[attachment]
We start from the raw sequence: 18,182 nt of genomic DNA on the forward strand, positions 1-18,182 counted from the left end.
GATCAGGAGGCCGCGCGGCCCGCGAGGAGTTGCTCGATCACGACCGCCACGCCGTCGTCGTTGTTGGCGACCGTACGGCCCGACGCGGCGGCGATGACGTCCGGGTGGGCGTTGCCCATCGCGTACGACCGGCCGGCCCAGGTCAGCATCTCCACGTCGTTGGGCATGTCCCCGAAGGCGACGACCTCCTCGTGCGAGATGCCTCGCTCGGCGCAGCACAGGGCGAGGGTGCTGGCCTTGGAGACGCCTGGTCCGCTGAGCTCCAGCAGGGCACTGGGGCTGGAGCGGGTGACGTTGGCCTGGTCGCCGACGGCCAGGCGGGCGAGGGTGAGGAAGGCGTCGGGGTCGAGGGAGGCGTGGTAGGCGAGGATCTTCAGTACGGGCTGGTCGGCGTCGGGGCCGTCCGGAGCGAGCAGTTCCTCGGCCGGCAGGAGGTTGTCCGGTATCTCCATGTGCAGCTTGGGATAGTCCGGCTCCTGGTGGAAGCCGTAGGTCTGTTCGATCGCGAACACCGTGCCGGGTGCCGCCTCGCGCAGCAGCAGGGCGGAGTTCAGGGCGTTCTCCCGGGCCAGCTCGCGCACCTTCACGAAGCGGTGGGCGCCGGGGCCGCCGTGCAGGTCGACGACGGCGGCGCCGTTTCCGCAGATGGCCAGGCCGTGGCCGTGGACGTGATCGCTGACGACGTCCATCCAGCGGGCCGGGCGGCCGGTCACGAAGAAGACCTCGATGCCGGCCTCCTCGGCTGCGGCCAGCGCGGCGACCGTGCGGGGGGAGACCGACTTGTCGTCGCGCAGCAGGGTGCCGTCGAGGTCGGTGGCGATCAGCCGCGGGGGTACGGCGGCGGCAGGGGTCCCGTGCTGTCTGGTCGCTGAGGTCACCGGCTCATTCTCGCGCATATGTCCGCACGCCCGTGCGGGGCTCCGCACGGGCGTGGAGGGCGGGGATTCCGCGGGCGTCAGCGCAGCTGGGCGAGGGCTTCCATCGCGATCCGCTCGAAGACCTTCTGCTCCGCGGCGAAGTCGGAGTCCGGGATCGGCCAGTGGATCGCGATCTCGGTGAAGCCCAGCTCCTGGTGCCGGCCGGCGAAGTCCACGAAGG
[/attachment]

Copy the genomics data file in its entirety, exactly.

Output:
We start from the raw sequence: 18,182 nt of genomic DNA on the forward strand, positions 1-18,182 counted from the left end.
GATCAGGAGGCCGCGCGGCCCGCGAGGAGTTGCTCGATCACGACCGCCACGCCGTCGTCGTTGTTGGCGACCGTACGGCCCGACGCGGCGGCGATGACGTCCGGGTGGGCGTTGCCCATCGCGTACGACCGGCCGGCCCAGGTCAGCATCTCCACGTCGTTGGGCATGTCCCCGAAGGCGACGACCTCCTCGTGCGAGATGCCTCGCTCGGCGCAGCACAGGGCGAGGGTGCTGGCCTTGGAGACGCCTGGTCCGCTGAGCTCCAGCAGGGCACTGGGGCTGGAGCGGGTGACGTTGGCCTGGTCGCCGACGGCCAGGCGGGCGAGGGTGAGGAAGGCGTCGGGGTCGAGGGAGGCGTGGTAGGCGAGGATCTTCAGTACGGGCTGGTCGGCGTCGGGGCCGTCCGGAGCGAGCAGTTCCTCGGCCGGCAGGAGGTTGTCCGGTATCTCCATGTGCAGCTTGGGATAGTCCGGCTCCTGGTGGAAGCCGTAGGTCTGTTCGATCGCGAACACCGTGCCGGGTGCCGCCTCGCGCAGCAGCAGGGCGGAGTTCAGGGCGTTCTCCCGGGCCAGCTCGCGCACCTTCACGAAGCGGTGGGCGCCGGGGCCGCCGTGCAGGTCGACGACGGCGGCGCCGTTTCCGCAGATGGCCAGGCCGTGGCCGTGGACGTGATCGCTGACGACGTCCATCCAGCGGGCCGGGCGGCCGGTCACGAAGAAGACCTCGATGCCGGCCTCCTCGGCTGCGGCCAGCGCGGCGACCGTGCGGGGGGAGACCGACTTGTCGTCGCGCAGCAGGGTGCCGTCGAGGTCGGTGGCGATCAGCCGCGGGGGTACGGCGGCGGCAGGGGTCCCGTGCTGTCTGGTCGCTGAGGTCACCGGCTCATTCTCGCGCATATGTCCGCACGCCCGTGCGGGGCTCCGCACGGGCGTGGAGGGCGGGGATTCCGCGGGCGTCAGCGCAGCTGGGCGAGGGCTTCCATCGCGATCCGCTCGAAGACCTTCTGCTCCGCGGCGAAGTCGGAGTCCGGGATCGGCCAGTGGATCGCGATCTCGGTGAAGCCCAGCTCCTGGTGCCGGCCGGCGAAGTCCACGAAGG